Now that we can scan film in and use computer processing, it is possible to get usable images from underexposed shots that would not have been usable in the darkroom. But it is still limited. Sensors are simply better than film -- they have much less built in noise.

Thank you.

I like that explanation.

There have been many discussions about how, and why, on here. They sometimes get quite heated.

I hope you get a helpful and comprehensible answer.)

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Dutch
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OP TimmyD11 Forum Member • Posts: 88
Re: ISO discussion, film photography compared to digital photography

It all sounds so electronic theory and bone dry!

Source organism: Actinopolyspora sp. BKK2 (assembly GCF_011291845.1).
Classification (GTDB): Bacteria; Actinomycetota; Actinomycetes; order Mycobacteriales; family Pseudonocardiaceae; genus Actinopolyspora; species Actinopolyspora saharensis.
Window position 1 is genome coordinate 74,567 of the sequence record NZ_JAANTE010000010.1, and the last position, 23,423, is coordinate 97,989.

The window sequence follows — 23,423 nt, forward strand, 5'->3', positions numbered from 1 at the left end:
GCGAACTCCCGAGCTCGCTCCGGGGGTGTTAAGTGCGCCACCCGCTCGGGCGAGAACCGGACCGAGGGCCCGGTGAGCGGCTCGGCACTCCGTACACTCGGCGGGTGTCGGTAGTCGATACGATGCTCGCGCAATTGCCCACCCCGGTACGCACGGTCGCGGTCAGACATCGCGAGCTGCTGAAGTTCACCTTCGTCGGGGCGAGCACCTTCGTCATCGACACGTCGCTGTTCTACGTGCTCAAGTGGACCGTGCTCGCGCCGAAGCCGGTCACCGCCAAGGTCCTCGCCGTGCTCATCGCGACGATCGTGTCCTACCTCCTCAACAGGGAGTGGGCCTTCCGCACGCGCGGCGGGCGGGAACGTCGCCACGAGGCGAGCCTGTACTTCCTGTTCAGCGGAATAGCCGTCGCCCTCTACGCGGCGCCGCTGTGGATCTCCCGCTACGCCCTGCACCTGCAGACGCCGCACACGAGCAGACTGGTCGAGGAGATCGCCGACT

I guess it doesn't matter too much...just seems to me that without film that varies in sensitivity to light I see no reason to need an ISO setting in digital SLR photography. I would think they could have a standard ISO that never changes and you could just expose the sensor through a combination of shutter speed and aperture.

But admittedly, I don't fully understand this.

FingerPainter Senior Member • Posts: 6,513
Re: ISO discussion, film photography compared to digital photography

TimmyD11 wrote:

It all sounds so electronic theory and bone dry!

The "why"s of it are basic physics, which is beyond the interest of many.

... just seems to me that without film that varies in sensitivity to light I see no reason to need an ISO setting in digital SLR photography.